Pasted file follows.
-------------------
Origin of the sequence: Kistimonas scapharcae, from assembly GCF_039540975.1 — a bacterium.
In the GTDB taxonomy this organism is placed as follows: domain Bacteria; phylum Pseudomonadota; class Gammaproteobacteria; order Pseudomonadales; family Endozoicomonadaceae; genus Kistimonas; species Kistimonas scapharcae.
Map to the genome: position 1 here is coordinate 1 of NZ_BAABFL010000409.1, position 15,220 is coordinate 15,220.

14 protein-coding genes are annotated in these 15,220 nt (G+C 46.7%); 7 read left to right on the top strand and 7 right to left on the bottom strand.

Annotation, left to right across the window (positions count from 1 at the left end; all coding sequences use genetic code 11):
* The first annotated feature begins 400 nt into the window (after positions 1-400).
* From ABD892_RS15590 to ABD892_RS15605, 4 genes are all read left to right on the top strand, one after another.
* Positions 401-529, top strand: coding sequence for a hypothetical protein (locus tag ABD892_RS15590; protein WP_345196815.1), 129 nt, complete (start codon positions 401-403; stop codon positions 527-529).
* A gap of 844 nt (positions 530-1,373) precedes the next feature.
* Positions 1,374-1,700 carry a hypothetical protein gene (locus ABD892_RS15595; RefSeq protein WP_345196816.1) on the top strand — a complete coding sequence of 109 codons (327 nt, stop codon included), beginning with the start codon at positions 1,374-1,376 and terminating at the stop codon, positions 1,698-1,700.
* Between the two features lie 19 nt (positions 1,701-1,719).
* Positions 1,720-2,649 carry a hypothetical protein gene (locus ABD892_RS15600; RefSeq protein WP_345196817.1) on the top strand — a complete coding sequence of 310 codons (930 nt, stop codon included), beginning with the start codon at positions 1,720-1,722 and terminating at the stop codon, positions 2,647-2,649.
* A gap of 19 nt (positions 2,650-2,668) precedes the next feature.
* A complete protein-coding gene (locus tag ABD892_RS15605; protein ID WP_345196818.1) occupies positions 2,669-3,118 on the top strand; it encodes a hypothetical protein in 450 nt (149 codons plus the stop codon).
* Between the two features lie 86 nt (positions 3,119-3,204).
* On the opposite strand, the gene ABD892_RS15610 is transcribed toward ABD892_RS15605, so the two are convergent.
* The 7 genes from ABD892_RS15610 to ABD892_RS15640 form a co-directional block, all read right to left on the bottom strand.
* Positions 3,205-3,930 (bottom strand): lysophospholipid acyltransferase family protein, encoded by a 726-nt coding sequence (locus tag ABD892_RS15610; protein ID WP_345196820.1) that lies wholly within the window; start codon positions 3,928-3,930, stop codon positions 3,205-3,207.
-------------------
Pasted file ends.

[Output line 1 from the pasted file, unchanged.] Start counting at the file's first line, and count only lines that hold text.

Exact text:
Origin of the sequence: Kistimonas scapharcae, from assembly GCF_039540975.1 — a bacterium.